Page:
The IEDC survey has a second part, on the uses of subsidies, to be released soon. Clearly, this is a raw issue for Council members, especially those in smaller localities: last April IEDC published a guide on how to deal with site location consultants.

As someone who began training public officials on these issues in the late 1980s, I have seen a sea change in attitudes. Most feel trapped in a game whose rules they would never have written, and this IEDC survey attaches numbers to my takeaways.

So when will elected officials finally heed this consensus and start fixing the rules? If two-thirds of development officials agree it is unethical for site location consultants to pull down commissions on subsidies they negotiate, which state will step up and become the first to register and regulate these secretive, powerful players as lobbyists and thereby deny them success fees, a.k.a. commissions?

Wisconsin Leaves Taxpayers in the Dark

October 18, 2012

A new report released by WISPIRG details the failure of the state of Wisconsin to properly disclose whether its lucrative corporate subsidies are providing the promised benefits. Among WISPIRG’s findings:

  • Just 2 out of 251 entries listed in the state’s subsidy database detailed the projected and actual outcomes for the 2009-2010 reporting period
  • $8.2 million of those subsidies had no reported benefits to Wisconsin taxpayers
  • The newly created public-private partnership, the Wisconsin Economic Development Corporation (WEDC), couldn’t account for how much the privatized state agency has recaptured from recipients failing to meet performance requirements. In their response to WISPIRG, the WEDC claimed that it lacked the staff resources to compile that information.

This isn’t the first time WISPIRG has weighed in on subsidy accountability. In 2007, the group successfully led an effort to improve the state’s subsidy reporting. The resulting Public Act 125 requires the state to disclose corporate subsidy data in a searchable database. Prior to the creation of WEDC, that information was published by the Department of Commerce. The WEDC has not posted Act 125 data on its new website. Instead, that site has a hard-to-find link to the now defunct Commerce agency’s website. The old database is obviously outdated compared to standard practices in other states such as Maryland.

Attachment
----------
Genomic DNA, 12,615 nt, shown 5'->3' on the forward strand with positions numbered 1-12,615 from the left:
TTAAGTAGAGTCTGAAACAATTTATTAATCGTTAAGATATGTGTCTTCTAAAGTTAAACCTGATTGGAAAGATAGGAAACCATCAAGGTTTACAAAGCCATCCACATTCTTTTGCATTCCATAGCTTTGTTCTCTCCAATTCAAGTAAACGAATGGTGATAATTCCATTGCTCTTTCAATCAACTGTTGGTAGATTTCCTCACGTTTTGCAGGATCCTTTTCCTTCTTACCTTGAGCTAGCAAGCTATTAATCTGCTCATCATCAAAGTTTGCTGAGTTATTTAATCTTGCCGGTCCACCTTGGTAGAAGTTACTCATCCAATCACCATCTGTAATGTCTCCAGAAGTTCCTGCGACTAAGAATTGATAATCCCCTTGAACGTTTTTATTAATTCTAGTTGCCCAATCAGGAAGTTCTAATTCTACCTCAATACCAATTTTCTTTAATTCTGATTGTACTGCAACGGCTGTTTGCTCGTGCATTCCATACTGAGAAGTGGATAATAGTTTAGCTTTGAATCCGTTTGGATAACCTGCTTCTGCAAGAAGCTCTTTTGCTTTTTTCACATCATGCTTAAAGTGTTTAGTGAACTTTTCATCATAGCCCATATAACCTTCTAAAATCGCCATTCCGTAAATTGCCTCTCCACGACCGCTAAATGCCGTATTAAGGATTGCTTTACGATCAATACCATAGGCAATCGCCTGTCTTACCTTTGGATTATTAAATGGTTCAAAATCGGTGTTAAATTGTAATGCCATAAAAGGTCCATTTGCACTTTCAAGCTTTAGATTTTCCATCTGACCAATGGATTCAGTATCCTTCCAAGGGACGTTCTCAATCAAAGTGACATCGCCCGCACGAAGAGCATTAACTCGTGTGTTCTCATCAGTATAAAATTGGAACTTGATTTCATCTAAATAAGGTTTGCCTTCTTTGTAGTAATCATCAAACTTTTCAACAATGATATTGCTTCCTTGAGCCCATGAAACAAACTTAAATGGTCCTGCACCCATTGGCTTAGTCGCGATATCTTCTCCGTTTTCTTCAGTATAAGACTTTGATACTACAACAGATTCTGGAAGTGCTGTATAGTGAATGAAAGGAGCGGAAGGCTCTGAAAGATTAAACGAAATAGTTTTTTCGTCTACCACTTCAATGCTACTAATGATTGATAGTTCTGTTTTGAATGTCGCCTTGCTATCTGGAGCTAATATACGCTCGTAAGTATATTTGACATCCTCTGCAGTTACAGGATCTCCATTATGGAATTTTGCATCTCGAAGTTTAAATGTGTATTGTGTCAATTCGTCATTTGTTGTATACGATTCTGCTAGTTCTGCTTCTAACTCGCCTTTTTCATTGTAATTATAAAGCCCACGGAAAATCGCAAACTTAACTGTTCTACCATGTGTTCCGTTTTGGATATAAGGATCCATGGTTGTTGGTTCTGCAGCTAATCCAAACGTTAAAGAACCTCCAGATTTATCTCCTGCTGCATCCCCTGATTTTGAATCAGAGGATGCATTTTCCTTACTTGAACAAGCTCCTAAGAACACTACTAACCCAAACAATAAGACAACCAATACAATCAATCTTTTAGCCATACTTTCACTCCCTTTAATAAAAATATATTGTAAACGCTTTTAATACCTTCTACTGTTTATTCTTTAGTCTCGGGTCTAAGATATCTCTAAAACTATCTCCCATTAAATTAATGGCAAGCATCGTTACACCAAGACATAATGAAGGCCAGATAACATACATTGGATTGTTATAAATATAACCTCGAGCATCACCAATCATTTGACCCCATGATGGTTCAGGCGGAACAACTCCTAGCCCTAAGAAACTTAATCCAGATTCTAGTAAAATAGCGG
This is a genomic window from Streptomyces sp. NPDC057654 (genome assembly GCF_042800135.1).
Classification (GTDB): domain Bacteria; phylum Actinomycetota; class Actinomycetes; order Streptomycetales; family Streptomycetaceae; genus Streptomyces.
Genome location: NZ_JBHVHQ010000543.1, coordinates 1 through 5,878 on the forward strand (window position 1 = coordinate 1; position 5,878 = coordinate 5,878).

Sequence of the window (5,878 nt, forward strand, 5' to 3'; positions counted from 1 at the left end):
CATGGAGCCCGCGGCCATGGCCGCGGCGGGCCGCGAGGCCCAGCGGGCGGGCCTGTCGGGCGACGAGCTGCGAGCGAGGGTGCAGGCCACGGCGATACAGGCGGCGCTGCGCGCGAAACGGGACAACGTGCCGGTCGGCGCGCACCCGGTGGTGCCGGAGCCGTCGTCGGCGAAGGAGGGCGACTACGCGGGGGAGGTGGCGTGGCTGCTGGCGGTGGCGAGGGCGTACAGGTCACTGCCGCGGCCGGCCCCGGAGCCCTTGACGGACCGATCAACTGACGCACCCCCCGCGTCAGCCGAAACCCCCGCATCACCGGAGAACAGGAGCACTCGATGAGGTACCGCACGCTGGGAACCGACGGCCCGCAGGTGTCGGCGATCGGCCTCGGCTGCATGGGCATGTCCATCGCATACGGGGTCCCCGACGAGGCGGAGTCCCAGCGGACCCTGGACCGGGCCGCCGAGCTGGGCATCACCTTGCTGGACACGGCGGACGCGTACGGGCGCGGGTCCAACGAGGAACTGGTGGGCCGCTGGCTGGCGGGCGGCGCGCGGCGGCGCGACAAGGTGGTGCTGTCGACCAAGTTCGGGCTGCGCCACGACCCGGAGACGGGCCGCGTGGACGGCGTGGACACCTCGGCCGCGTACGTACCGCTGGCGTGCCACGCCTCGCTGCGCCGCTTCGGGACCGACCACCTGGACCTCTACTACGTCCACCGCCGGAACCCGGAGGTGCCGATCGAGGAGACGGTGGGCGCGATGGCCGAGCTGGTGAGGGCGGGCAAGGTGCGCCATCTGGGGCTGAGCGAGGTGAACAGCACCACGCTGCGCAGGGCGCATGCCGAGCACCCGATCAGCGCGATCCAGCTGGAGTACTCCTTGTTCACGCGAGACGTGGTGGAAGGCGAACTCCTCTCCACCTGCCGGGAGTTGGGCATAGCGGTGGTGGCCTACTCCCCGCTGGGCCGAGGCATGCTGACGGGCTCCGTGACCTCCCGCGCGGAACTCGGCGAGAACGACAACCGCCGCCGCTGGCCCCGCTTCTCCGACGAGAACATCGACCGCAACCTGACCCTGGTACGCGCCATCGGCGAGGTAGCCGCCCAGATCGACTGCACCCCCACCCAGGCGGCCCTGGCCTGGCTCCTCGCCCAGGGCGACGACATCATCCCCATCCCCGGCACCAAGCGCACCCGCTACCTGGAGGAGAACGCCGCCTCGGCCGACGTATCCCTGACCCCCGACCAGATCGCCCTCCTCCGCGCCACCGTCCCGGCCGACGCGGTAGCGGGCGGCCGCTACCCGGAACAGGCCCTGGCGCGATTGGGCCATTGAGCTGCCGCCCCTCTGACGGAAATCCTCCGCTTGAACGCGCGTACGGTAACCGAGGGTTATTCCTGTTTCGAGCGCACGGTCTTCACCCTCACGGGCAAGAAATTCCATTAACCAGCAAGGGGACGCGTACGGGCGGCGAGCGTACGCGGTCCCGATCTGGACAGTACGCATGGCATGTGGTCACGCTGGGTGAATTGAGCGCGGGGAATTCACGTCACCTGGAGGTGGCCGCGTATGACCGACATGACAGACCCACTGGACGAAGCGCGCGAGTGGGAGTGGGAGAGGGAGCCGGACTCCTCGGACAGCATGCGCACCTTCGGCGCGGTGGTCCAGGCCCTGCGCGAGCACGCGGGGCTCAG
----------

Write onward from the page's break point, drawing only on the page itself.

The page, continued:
WISPIRG recommends the state do a better job implementing reforms that would ensure taxpayers know which companies are getting a subsidy and whether the state did anything to verify job creation claims. “Taxpayers shouldn’t have to be auditors to find out if the economic development subsidies we fund are delivering bang for the buck,” said Alysha Burt, WISPIRG Program Associate and co-author of the report.  “Even state auditors couldn’t quantify the outcomes of these programs because the information isn’t there.  For all we know, millions of our tax dollars could be funding junkets to the Caribbean.” The WEDC could start by putting a better Act 125 database on its website and featuring it prominently on the main page.

All of this comes on the heels of a deeply disturbing letter sent to the WEDC by the U.S. Department of Housing and Urban Development accusing the state of mishandling federal economic development funds. Shortly thereafter, the head of the WEDC resigned. And a June 2012 report by the state auditing agency, the Legislative Audit Bureau, found that state agencies were regularly failing to submit required compliance reports. Worse, the audit found that the newly created WEDC is required to disclose less information to the public than the old Department of Commerce did.